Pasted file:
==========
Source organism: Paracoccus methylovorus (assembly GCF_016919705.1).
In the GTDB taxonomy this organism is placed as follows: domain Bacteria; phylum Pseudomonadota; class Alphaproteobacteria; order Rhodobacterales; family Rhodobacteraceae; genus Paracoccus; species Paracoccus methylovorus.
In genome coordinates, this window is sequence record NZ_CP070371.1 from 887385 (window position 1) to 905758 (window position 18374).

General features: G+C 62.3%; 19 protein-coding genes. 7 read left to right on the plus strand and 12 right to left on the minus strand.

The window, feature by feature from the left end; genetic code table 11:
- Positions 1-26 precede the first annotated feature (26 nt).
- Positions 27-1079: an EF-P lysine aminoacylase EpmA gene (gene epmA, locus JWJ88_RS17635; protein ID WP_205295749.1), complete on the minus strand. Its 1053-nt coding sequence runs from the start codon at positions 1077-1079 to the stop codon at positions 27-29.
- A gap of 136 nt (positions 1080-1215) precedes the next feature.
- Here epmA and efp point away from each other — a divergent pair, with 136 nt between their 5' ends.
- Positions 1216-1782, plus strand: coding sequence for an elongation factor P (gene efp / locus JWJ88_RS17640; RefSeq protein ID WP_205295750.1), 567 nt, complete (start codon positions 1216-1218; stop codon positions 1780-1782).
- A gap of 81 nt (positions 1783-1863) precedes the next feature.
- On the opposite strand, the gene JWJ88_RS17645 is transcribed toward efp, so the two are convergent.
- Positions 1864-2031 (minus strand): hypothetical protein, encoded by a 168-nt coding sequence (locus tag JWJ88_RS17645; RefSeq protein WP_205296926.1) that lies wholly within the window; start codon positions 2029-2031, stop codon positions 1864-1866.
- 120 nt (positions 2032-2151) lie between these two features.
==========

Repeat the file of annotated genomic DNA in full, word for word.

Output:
Source organism: Paracoccus methylovorus (assembly GCF_016919705.1).
In the GTDB taxonomy this organism is placed as follows: domain Bacteria; phylum Pseudomonadota; class Alphaproteobacteria; order Rhodobacterales; family Rhodobacteraceae; genus Paracoccus; species Paracoccus methylovorus.
In genome coordinates, this window is sequence record NZ_CP070371.1 from 887385 (window position 1) to 905758 (window position 18374).

General features: G+C 62.3%; 19 protein-coding genes. 7 read left to right on the plus strand and 12 right to left on the minus strand.

The window, feature by feature from the left end; genetic code table 11:
- Positions 1-26 precede the first annotated feature (26 nt).
- Positions 27-1079: an EF-P lysine aminoacylase EpmA gene (gene epmA, locus JWJ88_RS17635; protein ID WP_205295749.1), complete on the minus strand. Its 1053-nt coding sequence runs from the start codon at positions 1077-1079 to the stop codon at positions 27-29.
- A gap of 136 nt (positions 1080-1215) precedes the next feature.
- Here epmA and efp point away from each other — a divergent pair, with 136 nt between their 5' ends.
- Positions 1216-1782, plus strand: coding sequence for an elongation factor P (gene efp / locus JWJ88_RS17640; RefSeq protein ID WP_205295750.1), 567 nt, complete (start codon positions 1216-1218; stop codon positions 1780-1782).
- A gap of 81 nt (positions 1783-1863) precedes the next feature.
- On the opposite strand, the gene JWJ88_RS17645 is transcribed toward efp, so the two are convergent.
- Positions 1864-2031 (minus strand): hypothetical protein, encoded by a 168-nt coding sequence (locus tag JWJ88_RS17645; RefSeq protein WP_205296926.1) that lies wholly within the window; start codon positions 2029-2031, stop codon positions 1864-1866.
- 120 nt (positions 2032-2151) lie between these two features.